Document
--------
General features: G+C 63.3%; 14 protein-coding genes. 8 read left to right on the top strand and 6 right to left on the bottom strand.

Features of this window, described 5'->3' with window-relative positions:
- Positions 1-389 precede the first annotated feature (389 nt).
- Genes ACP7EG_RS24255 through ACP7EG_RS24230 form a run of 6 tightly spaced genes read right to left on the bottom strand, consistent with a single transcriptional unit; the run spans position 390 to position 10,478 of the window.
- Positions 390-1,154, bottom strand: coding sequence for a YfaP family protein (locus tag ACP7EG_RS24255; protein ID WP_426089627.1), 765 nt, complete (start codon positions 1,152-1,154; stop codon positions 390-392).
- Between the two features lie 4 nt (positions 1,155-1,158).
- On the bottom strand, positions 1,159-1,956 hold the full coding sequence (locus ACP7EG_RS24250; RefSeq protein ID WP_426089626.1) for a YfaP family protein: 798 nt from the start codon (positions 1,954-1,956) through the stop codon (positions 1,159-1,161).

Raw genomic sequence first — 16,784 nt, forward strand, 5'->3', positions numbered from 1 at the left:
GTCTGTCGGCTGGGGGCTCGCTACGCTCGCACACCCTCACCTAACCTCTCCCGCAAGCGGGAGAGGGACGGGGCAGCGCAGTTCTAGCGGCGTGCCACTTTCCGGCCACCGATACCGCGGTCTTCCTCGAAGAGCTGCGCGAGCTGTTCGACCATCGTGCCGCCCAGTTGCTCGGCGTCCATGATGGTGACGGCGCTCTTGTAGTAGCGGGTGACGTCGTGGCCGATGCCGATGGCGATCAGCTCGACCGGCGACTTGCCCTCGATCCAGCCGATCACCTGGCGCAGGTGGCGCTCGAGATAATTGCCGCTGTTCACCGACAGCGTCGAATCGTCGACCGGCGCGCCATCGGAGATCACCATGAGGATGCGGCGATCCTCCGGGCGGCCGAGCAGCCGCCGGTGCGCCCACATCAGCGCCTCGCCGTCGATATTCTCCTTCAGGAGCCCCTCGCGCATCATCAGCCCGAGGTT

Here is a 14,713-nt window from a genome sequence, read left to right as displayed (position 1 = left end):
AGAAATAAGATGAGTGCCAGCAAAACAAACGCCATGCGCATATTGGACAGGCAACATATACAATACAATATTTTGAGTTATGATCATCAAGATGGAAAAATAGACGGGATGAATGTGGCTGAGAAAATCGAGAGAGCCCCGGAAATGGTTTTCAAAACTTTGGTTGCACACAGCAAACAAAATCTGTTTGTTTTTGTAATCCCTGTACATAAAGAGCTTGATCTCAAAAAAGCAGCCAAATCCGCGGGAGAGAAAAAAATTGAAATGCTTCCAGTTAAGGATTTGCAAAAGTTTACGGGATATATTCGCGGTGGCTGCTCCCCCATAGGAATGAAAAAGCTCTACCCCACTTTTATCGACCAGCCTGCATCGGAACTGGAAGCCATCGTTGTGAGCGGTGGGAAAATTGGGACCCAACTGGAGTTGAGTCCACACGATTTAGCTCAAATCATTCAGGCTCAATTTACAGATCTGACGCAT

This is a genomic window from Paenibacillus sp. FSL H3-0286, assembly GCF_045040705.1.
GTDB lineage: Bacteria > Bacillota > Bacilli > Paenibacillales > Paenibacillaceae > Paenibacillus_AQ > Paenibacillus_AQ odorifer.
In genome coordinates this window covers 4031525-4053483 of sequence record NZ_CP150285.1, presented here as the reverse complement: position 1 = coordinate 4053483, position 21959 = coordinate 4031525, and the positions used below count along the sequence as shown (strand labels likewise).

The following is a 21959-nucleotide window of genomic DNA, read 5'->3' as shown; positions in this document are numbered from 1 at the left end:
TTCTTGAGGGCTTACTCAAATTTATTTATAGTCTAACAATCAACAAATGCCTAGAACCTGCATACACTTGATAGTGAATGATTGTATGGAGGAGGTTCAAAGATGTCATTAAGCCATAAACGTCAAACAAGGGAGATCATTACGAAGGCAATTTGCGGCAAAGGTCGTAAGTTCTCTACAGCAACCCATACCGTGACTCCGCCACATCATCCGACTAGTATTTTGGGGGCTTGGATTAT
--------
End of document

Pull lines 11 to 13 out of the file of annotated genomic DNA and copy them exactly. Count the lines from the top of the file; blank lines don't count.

AGAAATAAGATGAGTGCCAGCAAAACAAACGCCATGCGCATATTGGACAGGCAACATATACAATACAATATTTTGAGTTATGATCATCAAGATGGAAAAATAGACGGGATGAATGTGGCTGAGAAAATCGAGAGAGCCCCGGAAATGGTTTTCAAAACTTTGGTTGCACACAGCAAACAAAATCTGTTTGTTTTTGTAATCCCTGTACATAAAGAGCTTGATCTCAAAAAAGCAGCCAAATCCGCGGGAGAGAAAAAAATTGAAATGCTTCCAGTTAAGGATTTGCAAAAGTTTACGGGATATATTCGCGGTGGCTGCTCCCCCATAGGAATGAAAAAGCTCTACCCCACTTTTATCGACCAGCCTGCATCGGAACTGGAAGCCATCGTTGTGAGCGGTGGGAAAATTGGGACCCAACTGGAGTTGAGTCCACACGATTTAGCTCAAATCATTCAGGCTCAATTTACAGATCTGACGCAT

This is a genomic window from Paenibacillus sp. FSL H3-0286, assembly GCF_045040705.1.
GTDB lineage: Bacteria > Bacillota > Bacilli > Paenibacillales > Paenibacillaceae > Paenibacillus_AQ > Paenibacillus_AQ odorifer.